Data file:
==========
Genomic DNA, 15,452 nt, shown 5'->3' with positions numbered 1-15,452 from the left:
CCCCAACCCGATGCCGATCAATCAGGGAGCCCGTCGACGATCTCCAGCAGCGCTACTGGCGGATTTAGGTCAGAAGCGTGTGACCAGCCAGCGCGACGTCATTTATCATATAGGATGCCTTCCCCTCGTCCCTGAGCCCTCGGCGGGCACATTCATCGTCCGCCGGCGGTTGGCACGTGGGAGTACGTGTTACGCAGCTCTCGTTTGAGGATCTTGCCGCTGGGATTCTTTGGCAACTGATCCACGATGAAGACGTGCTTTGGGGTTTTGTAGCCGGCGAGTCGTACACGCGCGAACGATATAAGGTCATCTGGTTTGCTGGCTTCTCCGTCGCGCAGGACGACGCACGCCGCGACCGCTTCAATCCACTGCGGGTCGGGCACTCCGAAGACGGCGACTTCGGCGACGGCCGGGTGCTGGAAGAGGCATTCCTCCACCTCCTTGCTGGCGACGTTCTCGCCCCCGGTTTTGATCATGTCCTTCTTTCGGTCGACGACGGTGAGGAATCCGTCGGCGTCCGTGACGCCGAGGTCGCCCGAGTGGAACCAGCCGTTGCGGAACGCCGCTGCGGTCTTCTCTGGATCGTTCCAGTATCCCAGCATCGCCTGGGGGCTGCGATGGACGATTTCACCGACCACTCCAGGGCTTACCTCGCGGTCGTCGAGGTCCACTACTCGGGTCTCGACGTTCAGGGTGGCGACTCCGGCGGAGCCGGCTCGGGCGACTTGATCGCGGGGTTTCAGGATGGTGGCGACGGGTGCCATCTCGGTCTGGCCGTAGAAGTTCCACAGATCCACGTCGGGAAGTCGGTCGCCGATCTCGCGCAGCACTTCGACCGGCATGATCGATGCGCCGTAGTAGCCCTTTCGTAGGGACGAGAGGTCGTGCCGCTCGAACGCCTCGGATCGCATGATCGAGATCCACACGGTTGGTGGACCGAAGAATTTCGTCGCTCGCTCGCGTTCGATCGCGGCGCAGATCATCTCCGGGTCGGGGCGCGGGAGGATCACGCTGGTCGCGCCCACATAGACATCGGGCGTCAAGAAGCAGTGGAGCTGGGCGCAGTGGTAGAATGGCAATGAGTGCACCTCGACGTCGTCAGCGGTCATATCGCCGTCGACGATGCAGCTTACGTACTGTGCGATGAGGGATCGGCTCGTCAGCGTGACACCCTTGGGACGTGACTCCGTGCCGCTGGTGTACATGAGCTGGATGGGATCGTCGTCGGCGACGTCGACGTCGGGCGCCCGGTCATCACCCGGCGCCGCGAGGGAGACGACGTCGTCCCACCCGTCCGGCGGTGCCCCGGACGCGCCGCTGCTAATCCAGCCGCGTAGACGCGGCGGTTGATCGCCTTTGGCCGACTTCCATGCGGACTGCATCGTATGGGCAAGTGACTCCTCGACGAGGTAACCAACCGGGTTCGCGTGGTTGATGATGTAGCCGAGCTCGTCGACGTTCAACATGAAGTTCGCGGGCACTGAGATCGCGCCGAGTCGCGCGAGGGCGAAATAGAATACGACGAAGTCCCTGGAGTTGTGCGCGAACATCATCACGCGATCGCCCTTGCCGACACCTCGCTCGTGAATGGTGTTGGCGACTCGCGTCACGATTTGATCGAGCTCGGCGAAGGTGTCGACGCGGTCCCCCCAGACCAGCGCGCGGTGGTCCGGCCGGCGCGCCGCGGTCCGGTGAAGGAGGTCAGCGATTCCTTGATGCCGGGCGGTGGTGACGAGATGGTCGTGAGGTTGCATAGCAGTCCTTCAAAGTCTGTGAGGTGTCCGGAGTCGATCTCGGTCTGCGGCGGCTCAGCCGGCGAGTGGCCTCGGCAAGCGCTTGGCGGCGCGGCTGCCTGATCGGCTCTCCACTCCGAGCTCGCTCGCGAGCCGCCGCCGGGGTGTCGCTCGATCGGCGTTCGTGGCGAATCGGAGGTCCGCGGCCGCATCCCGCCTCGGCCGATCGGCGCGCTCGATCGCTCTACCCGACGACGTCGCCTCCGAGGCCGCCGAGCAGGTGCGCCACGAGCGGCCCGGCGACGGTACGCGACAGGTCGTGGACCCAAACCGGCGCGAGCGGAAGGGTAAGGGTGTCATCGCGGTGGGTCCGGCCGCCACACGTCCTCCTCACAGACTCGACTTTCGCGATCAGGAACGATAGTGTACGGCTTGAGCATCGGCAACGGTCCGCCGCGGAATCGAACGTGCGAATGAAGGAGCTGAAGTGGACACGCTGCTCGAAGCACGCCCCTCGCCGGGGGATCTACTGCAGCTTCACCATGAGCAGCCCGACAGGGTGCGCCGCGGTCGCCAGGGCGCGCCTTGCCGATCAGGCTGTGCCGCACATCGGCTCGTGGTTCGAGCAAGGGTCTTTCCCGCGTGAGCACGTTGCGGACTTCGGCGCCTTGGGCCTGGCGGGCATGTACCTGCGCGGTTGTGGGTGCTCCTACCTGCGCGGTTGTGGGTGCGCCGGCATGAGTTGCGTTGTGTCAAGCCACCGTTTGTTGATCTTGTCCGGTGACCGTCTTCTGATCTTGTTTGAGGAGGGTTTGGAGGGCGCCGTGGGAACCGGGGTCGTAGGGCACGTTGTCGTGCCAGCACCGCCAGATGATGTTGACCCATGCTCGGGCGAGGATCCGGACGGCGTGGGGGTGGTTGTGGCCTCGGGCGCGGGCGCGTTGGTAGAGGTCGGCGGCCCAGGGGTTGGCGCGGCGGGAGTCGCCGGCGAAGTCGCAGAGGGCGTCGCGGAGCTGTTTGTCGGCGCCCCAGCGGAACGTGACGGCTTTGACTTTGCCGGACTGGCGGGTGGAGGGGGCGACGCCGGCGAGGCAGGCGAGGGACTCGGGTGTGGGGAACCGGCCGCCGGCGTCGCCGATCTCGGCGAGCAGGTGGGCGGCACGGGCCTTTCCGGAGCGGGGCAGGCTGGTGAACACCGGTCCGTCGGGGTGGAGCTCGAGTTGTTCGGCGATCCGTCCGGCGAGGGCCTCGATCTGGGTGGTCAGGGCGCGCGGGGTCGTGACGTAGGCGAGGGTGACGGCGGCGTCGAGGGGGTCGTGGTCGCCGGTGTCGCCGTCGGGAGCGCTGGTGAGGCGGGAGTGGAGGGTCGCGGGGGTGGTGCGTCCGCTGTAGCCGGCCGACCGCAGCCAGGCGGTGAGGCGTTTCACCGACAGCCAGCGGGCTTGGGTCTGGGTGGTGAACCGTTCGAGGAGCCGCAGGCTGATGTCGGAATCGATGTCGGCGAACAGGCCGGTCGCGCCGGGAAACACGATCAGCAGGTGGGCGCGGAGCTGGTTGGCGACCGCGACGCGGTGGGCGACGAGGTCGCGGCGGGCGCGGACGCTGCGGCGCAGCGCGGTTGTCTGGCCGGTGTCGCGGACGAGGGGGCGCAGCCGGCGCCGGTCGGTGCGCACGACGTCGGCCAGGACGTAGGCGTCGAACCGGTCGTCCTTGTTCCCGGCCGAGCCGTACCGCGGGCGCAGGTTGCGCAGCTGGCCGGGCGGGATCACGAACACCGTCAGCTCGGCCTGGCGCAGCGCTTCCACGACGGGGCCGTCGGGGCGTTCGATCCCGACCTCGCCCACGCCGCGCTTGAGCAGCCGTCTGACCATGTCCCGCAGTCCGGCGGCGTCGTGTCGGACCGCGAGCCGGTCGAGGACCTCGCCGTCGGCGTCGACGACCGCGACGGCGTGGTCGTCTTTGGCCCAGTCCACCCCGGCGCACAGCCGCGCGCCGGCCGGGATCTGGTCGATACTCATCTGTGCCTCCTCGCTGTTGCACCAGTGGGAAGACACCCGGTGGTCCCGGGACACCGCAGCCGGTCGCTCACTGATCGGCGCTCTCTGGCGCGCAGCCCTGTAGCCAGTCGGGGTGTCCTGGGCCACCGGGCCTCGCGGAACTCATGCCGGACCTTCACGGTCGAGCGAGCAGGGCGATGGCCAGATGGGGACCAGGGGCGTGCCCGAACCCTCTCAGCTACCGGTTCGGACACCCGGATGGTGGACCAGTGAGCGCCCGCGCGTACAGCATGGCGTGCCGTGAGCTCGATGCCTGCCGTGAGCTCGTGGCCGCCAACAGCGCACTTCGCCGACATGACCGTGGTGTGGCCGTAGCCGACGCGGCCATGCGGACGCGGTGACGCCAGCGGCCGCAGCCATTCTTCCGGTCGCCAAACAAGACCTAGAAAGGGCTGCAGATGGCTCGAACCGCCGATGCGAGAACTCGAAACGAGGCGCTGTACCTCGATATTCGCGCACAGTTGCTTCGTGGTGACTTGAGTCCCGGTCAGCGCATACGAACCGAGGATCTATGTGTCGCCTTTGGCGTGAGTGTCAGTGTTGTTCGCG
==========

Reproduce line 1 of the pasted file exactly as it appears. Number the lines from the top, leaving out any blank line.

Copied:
Genomic DNA, 15,452 nt, shown 5'->3' with positions numbered 1-15,452 from the left: